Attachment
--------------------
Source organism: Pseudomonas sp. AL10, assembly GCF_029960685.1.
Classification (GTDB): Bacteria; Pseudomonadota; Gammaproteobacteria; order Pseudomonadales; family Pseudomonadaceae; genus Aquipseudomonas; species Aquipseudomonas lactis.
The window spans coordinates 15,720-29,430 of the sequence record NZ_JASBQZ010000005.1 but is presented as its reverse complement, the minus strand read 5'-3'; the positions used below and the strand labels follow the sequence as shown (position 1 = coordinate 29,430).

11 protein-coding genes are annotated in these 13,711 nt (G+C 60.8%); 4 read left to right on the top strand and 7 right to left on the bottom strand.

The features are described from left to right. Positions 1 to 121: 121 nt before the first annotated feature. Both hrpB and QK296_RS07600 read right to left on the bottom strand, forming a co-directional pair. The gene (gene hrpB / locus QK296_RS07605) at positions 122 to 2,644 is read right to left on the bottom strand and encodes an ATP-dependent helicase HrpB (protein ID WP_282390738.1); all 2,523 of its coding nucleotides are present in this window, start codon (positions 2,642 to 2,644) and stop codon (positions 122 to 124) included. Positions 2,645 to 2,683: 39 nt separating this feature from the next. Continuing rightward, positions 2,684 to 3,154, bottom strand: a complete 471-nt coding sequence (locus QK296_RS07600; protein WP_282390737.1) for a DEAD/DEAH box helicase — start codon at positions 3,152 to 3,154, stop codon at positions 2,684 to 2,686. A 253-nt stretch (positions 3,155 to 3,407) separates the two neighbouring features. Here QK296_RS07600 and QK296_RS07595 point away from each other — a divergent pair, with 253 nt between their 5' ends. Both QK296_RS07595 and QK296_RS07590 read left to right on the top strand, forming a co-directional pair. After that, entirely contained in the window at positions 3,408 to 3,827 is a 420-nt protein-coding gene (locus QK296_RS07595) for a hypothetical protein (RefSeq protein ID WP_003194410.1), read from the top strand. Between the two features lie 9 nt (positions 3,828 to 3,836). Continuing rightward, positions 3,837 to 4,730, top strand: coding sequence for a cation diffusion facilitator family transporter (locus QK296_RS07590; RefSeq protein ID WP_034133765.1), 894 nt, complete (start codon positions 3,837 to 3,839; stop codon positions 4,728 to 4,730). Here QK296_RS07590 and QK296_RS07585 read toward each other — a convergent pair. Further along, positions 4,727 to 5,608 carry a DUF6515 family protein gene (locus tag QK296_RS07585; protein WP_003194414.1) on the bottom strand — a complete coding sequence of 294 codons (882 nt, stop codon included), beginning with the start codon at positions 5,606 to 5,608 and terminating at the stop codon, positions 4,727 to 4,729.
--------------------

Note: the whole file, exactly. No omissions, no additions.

Source organism: Pseudomonas sp. AL10, assembly GCF_029960685.1.
Classification (GTDB): Bacteria; Pseudomonadota; Gammaproteobacteria; order Pseudomonadales; family Pseudomonadaceae; genus Aquipseudomonas; species Aquipseudomonas lactis.
The window spans coordinates 15,720-29,430 of the sequence record NZ_JASBQZ010000005.1 but is presented as its reverse complement, the minus strand read 5'-3'; the positions used below and the strand labels follow the sequence as shown (position 1 = coordinate 29,430).

11 protein-coding genes are annotated in these 13,711 nt (G+C 60.8%); 4 read left to right on the top strand and 7 right to left on the bottom strand.

The features are described from left to right. Positions 1 to 121: 121 nt before the first annotated feature. Both hrpB and QK296_RS07600 read right to left on the bottom strand, forming a co-directional pair. The gene (gene hrpB / locus QK296_RS07605) at positions 122 to 2,644 is read right to left on the bottom strand and encodes an ATP-dependent helicase HrpB (protein ID WP_282390738.1); all 2,523 of its coding nucleotides are present in this window, start codon (positions 2,642 to 2,644) and stop codon (positions 122 to 124) included. Positions 2,645 to 2,683: 39 nt separating this feature from the next. Continuing rightward, positions 2,684 to 3,154, bottom strand: a complete 471-nt coding sequence (locus QK296_RS07600; protein WP_282390737.1) for a DEAD/DEAH box helicase — start codon at positions 3,152 to 3,154, stop codon at positions 2,684 to 2,686. A 253-nt stretch (positions 3,155 to 3,407) separates the two neighbouring features. Here QK296_RS07600 and QK296_RS07595 point away from each other — a divergent pair, with 253 nt between their 5' ends. Both QK296_RS07595 and QK296_RS07590 read left to right on the top strand, forming a co-directional pair. After that, entirely contained in the window at positions 3,408 to 3,827 is a 420-nt protein-coding gene (locus QK296_RS07595) for a hypothetical protein (RefSeq protein ID WP_003194410.1), read from the top strand. Between the two features lie 9 nt (positions 3,828 to 3,836). Continuing rightward, positions 3,837 to 4,730, top strand: coding sequence for a cation diffusion facilitator family transporter (locus QK296_RS07590; RefSeq protein ID WP_034133765.1), 894 nt, complete (start codon positions 3,837 to 3,839; stop codon positions 4,728 to 4,730). Here QK296_RS07590 and QK296_RS07585 read toward each other — a convergent pair. Further along, positions 4,727 to 5,608 carry a DUF6515 family protein gene (locus tag QK296_RS07585; protein WP_003194414.1) on the bottom strand — a complete coding sequence of 294 codons (882 nt, stop codon included), beginning with the start codon at positions 5,606 to 5,608 and terminating at the stop codon, positions 4,727 to 4,729.